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SPOT-7 launched this morning!

The French SPOT-7 satellite launched aboard an Indian PSLV today:

PSLV is becoming increasingly relevant on the global commercial launch market, particularly for smaller payloads such as this.  Indeed, Indian Prime Minister Narendra Modi remarked that PSLV’s most famous payload today, the Mangalyaan Mars Orbiter Mission, cost considerably less than the budget for Hollywood blockbuster “Gravity” — including the launch vehicle and mission costs.  Space is getting closer all the time.  😉


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India’s second navigation satellite is in orbit

It’s been a busy week for launches, despite the loss of the Eastern Range.   Today, India successfully launched IRNSS-1B, the second element of their domestic satellite navigation constellation, aboard a PSLV rocket.

And the Eastern Range is working towards coming back online.  Although the USAF still won’t give a date for when the radar will be available again, the successful launch of DMSP F-19 allows them to tentatively schedule their next Atlas V launch of NROL-67 from Cape Canaveral to April 10.  Assuming that flies on time, the CRS-3 mission with Dragon to the ISS is penciled in for April 14.  Dragon will be beaten to the station by a Progress capsule, though, scheduled to blast off from Baikonur Cosmodrome on the 9th.

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Mars window opens; Mangalyaan ready for flight!

Mars windows only open once every couple of years, so if you wanna go to Mars, now is the time!


First on deck is Mangalyaan, India’s Mars Orbiter.  Click here for nearly-live updates from ISRO.  The spacecraft was mated to the rocket at Sriharikota a couple of weeks ago.  Over the weekend, spacecraft and upper stage were loaded with hypergolic propellants; today, the second stage was loaded.  Vehicle is active in preparation for the final eight hours of the countdown.  Actual liftoff (if weather cooperates and all goes well) is scheduled for the early afternoon in India, or 0908 GMT.  Weather can scrub any launch, but so far the forecast is good — some clouds, but not violating launch constraints for the PSLV rocket.

If you want to watch it live, go to the ISRO website; the webcast will start at 1400 hours IST, or 0830 GMT.  (That’s 2:30 AM Central Standard Time for us Minnesotans, so if you can’t sleep, there’s something cool to watch!)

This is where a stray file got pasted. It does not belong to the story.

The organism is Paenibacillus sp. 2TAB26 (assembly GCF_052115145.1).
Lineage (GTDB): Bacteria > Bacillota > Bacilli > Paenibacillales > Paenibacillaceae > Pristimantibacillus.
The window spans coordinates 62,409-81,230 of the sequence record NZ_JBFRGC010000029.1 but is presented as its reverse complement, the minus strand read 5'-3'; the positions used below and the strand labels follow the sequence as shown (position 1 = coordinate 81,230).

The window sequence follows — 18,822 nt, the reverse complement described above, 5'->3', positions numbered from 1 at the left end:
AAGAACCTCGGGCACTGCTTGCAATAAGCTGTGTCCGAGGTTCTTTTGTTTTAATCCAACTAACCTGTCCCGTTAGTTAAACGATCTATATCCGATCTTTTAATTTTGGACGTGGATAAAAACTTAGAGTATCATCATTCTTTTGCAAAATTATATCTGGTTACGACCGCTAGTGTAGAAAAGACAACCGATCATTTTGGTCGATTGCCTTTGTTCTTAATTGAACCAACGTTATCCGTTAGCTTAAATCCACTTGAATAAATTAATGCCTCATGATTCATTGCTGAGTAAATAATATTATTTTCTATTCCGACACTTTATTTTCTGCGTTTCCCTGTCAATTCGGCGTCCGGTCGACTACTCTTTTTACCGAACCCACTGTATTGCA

It might seem strange that they have selected a relatively low-Isp propellant for the upper stage, but they actually have a good reason.  The PSLV is not one of the most powerful rockets in the world, and it cannot lift an upper stage large enough to pull Mangalyaan directly into the Hohmann Transfer Orbit to Mars.  It’s also why they are launching so much earlier than NASA’s 2013 Mars probe — since the upper stage can’t get them to Mars in one go, they’ll get there in several goes instead.  Mangalyaan will spend a month orbiting the Earth, gradually building up energy until it is able to break Earth’s orbit and transfer to Mars; this requires they leave earlier, and use a long-term storable propellant like monomethyl hydrazine.

It’s an ambitious mission — well, any mission to Mars is, by definition, ambitious.  With three active spacecraft orbiting the planet, it’s easy to make the mistake of thinking Mars is routine now.  But it’s still a very difficult planet to get to, and it’s got a well-earned reputation as the Bermuda Triangle of the solar system.  The Indian Space Research Organization is only the fifth organization to make the attempt — and if it succeeds, will be the fourth to do so, after the US, USSR*, and ESA.  Japan’s JAXA made an attempt which unfortunately failed despite enormous persistence on the part of the team.

So cross your fingers, and wish India luck!


*Notably, no post-Soviet Russian mission has succeeded.  The spectacularly ambitious Phobos-Grunt attempted in the last Mars window unfortunately wound up in the ocean instead.  Going to Mars is *hard*, even for people who’ve done it so many times before, and success is a tiny sliver of the possible outcomes, surrounded on all sides by a huge number of opportunities for spectacular disaster.


SPACE.com: India’s First Mission to Mars Launching Tuesday